Recommendations for Executive Action

  1. Status: Closed - Implemented

    Comments: In September 2004, GAO reported that the International Cooperative Administrative Support Services (ICASS) did not efficiently deliver services at overseas posts (see GAO-04-511). GAO recommended that the ICASS Executive Board develop strategies to improve accountability including the development of measurable indicators to track performance and ensuring that post ICASS Councils annually evaluate service provider performance and customer satisfaction. In support of the Regional Initiative Council's Collaborative Management Initiative (CMI), ICASS' Executive Board tasked the ICASS Service Center, in coordination with the ICASS Working Group, to establish common definitions and standards for service delivery and cost methodologies, and to provide more accurate invoices and corporate metrics. This process addresses weaknesses and inefficiencies caused by the overseas posts decentralized management structure and ICASS' need to cut costs and improve service quality. Moreover, the ICASS service is currently revising the ICASS Handbook to incorporate the new definitions, standards and methodologies. In July 2006, the ICASS Handbook was updated to create a process for evaluating service providers, which requires annual written assessment of service providers, representing the consensus view of the ICASS council (see 6 FAH-5-H-223.5). Each U.S. Government service provider, irrespective of the number of services it supplies, will receive an assessment addressing overall performance, as well as comments on the quality of the support provided.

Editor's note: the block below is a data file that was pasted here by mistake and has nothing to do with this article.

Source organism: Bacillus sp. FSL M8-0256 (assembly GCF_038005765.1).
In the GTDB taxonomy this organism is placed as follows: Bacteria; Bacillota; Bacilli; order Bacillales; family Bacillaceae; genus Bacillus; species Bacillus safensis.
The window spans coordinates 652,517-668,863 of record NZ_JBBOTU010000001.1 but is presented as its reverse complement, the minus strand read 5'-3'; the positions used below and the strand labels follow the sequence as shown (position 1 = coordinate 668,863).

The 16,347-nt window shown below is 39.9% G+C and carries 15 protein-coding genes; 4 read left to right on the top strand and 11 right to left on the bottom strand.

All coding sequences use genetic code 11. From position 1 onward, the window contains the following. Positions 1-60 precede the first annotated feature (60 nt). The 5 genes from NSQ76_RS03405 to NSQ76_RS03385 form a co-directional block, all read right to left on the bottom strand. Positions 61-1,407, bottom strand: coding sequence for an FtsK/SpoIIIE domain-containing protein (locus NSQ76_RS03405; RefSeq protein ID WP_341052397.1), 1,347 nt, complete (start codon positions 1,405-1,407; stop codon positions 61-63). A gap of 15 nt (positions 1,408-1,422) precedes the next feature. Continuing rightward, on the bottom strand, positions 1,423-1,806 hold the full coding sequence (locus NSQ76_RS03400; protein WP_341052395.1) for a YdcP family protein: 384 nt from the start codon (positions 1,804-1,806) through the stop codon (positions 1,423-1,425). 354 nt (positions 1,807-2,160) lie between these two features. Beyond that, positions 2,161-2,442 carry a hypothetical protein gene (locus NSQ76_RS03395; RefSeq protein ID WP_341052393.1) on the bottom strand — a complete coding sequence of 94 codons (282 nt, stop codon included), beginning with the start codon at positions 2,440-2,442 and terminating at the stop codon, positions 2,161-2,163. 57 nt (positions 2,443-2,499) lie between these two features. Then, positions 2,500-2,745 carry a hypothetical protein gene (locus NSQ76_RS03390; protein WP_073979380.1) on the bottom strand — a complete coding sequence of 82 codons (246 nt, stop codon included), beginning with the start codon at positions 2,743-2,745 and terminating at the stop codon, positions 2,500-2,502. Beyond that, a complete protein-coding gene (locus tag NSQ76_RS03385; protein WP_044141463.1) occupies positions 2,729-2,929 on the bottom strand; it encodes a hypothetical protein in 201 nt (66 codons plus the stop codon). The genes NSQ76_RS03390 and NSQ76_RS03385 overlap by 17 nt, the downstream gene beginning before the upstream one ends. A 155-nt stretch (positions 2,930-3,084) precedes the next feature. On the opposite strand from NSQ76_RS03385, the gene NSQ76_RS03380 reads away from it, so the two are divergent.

Recommendation: To ensure more efficient delivery of embassy administrative support services, the ICASS Executive Board should develop strategies to improve the system's accountability, which could include (1) clearly defining the long- and near-term goals and objectives of ICASS, developing measurable indicators to track performance, and presenting annual reports on the progress toward achieving the goals and objectives; (2) ensuring that post ICASS Councils annually evaluate service provider performance and customer satisfaction and annually certify that performance standards are relevant, specific, and accurately reflect customer needs; and (3) requiring that post ICASS Councils annually certify that they have sought opportunities to streamline and consolidate ICASS services by implementing best practices developed either by local staff or other posts.

    Agency Affected: Department of State: International Cooperative Administrative Support Services Executive Board

  2. Status: Closed - Implemented